What is Google PageRank
Google PageRank is a ranking system that measures a page’s value by the number of other sites that link to it and the quality of those sites. This way, it determines its relative importance in the net.
It is an idea that originated in 1997. It was created by Larry Page and Sergey Brin, the founders of Google, in research taking place at Stanford University. The goal of PageRank was to make search engines work better.
To that end, PageRank would use the so-called web citation graph, which its creators considered an essential resource that, to a large extent, had not been used in the then-existing search engines. Its effectiveness was such that PageRank created the basis of Google as we know it today.
Why is PageRank still important?
The reason PageRank remains critical today is because it helps websites achieve higher rankings. Google’s algorithm takes into account the pages that link to a website when measuring its importance. However, we must clarify that the original PageRank patent has not been used since 2006, which is the year it expired. But this formula is now part of Google’s algorithm and is much more complex than the original one.
How to measure PageRank
In the beginning, PageRank’s operation was particularly simple. Each link from one page to another became a vote of confidence and authority. Thus, the important thing was to include as many links as possible to a page to make it rank better.
However, the original PageRank algorithm was gradually adjusted, considering that all links to a page do not have the same value. Google felt that the authority of each of these pages must also be taken into account.
PageRank is measured in the following way: page X has a certain link value or authority according to its links. And when web X links to page Y, this last one gets a part of page X’s link authority.
Web Y does not have the same value (or PageRank) as page X. In this example, X has several links pointing to it and giving it value, but web Y only gets PageRank through page X. Therefore, both cannot have the same value.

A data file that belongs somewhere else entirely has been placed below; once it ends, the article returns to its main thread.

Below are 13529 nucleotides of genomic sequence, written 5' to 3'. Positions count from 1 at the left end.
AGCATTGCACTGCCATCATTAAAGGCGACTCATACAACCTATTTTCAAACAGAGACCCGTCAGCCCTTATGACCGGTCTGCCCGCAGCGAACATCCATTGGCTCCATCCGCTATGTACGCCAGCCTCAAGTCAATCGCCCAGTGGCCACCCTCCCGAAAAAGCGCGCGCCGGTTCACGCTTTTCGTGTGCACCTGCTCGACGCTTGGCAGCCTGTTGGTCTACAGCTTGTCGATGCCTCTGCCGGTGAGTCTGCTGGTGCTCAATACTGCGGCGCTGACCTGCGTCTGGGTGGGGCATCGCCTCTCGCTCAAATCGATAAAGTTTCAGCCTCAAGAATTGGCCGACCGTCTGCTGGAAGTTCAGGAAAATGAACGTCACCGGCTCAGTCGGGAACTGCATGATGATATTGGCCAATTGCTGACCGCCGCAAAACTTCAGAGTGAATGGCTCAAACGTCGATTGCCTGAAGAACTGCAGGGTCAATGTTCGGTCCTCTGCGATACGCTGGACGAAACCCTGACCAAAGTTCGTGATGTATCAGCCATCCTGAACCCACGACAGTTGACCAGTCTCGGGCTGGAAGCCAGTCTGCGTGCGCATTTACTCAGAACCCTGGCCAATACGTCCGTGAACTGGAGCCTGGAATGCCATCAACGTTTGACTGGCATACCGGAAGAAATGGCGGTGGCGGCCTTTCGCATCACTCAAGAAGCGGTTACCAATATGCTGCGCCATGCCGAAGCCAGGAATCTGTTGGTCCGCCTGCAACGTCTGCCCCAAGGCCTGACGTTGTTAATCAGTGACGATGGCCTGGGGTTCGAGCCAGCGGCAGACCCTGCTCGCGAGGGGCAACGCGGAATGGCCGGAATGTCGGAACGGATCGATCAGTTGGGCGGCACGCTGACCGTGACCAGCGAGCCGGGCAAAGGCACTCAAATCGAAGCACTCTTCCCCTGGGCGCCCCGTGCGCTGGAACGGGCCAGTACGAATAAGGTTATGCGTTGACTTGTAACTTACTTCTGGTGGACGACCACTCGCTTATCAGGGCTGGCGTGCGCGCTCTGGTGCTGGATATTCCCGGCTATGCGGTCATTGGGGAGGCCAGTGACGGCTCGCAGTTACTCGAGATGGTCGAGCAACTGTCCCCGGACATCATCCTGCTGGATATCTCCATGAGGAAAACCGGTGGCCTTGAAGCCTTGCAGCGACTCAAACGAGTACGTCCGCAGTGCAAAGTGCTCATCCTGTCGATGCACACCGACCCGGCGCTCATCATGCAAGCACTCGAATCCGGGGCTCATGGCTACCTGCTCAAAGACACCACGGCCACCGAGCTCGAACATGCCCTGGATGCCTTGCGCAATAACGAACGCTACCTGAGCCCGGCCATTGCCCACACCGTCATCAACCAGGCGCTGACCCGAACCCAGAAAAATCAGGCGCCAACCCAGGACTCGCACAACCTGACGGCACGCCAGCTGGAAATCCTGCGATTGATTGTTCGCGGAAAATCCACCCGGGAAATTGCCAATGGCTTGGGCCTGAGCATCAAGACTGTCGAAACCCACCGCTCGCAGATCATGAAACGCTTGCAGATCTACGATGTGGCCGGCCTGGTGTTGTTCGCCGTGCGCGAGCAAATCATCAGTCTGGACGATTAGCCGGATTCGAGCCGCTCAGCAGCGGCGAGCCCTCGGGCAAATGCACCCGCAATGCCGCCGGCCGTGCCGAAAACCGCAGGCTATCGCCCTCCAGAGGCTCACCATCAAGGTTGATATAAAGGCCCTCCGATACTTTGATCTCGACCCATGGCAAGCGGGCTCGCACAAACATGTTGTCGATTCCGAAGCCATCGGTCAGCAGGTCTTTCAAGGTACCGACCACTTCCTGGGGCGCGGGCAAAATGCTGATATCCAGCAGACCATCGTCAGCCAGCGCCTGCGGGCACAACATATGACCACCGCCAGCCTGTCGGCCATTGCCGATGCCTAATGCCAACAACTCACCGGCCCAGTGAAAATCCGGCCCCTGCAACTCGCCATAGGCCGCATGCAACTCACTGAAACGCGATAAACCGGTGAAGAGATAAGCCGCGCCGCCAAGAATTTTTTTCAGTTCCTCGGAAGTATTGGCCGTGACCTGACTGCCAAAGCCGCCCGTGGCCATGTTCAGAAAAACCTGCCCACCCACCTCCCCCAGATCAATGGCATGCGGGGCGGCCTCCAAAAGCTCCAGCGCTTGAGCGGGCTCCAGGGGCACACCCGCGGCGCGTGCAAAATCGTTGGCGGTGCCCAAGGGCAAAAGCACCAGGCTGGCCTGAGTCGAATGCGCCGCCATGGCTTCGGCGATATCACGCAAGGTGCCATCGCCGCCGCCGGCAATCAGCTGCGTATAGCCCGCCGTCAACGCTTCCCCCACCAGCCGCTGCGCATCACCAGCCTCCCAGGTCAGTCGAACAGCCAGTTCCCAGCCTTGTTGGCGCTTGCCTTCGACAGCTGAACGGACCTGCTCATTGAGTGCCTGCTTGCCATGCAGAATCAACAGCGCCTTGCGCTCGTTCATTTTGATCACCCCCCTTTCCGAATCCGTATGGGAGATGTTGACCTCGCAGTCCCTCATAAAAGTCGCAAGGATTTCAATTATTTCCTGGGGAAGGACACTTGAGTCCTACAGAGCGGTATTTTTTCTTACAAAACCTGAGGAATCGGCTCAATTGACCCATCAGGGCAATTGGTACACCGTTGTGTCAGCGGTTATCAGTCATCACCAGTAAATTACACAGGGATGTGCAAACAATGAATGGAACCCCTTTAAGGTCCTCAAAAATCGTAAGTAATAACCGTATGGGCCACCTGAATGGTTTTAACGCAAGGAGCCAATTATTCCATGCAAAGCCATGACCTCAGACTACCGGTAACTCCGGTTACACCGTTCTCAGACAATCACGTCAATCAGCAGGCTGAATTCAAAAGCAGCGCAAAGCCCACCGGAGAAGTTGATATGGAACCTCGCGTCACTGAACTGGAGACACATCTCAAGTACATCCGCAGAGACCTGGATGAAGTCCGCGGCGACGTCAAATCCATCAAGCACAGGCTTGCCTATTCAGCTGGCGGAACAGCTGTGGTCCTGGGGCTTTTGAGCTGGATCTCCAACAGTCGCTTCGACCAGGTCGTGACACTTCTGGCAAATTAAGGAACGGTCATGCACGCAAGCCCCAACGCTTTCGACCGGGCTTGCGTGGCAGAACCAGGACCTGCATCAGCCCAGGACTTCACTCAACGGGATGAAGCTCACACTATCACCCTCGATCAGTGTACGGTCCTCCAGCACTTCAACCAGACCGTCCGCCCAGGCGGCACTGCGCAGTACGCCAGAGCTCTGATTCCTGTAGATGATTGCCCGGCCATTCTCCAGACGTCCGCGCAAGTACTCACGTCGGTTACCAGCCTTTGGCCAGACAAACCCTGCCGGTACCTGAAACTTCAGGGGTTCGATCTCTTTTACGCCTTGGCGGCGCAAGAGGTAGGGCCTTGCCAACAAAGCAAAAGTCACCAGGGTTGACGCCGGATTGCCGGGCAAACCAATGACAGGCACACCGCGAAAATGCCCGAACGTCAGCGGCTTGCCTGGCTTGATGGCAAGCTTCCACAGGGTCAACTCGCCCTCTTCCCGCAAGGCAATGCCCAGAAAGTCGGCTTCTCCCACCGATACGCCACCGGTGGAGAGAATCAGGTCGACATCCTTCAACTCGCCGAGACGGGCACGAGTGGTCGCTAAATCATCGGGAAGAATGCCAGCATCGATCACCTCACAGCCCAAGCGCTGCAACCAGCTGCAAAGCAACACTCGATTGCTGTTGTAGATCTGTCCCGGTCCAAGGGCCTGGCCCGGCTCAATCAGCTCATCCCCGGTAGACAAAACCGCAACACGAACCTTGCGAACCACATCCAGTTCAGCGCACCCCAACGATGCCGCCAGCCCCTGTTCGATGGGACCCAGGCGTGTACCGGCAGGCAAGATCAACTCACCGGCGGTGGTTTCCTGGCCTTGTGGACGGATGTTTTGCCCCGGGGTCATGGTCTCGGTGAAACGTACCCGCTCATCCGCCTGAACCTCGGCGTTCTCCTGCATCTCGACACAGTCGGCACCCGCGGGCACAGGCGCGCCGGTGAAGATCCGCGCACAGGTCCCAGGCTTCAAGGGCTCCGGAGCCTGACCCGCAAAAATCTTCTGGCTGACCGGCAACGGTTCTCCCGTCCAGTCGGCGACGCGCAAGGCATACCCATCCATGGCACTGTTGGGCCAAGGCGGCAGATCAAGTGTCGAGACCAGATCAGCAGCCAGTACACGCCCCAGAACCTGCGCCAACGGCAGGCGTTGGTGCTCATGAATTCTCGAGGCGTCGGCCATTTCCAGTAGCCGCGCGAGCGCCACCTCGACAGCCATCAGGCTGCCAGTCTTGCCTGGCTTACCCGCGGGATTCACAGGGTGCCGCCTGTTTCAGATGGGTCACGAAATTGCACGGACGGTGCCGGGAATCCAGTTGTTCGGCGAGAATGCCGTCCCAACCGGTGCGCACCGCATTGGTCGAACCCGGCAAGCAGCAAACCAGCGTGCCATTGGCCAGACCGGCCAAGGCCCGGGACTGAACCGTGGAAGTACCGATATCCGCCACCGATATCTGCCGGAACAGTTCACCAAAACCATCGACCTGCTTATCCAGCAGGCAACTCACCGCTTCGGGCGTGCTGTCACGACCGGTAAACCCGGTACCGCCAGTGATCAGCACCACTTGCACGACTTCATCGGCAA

So page Y cannot, in any case, be as valuable as page X. Then, the PageRank that web Y gets from web X must always be lower than the total value of page X. This is called the PageRank Damping factor.
How to optimize your PageRank
Now that we know that not all links have the same value, we need to learn the factors that still influence PageRank today. Let’s see what they are:
In its early days, Google considered the anchor text to be merely essential for the pages you wanted to rank. For example, if you wanted to rank for the term “travel to Europe,” the important thing was to have as many links as possible to the site using the same words.
For some time, this used to work, but nowadays, the abusive use of the same anchor text can damage a site and get it penalized. These texts still have great importance, but as long as they are used in a natural and restrained way in the content context.
Chances of clicking on a link
As we saw earlier, initially, Google gave equal weight to all links pointing to a page. But the Reasonable Surfer patent (2004) indicated that it is unlikely that all inlinks are clicked on. That’s why each link had to be given a different value according to its potential to be clicked.
Until some time ago, nofollow links impeded the PageRank flow. But in 2019, Google confirmed a change of criteria: PageRank would be distributed through links even in cases where there was a nofollow attribute, although it would only go through the followed link. Today the use of the nofollow attribute is recommended as a hint for Google rather than a directive.
A good internal link structure can help PageRank flow. This technique carries a lot of weight in SEO, especially if you have pages that are not linked from another site.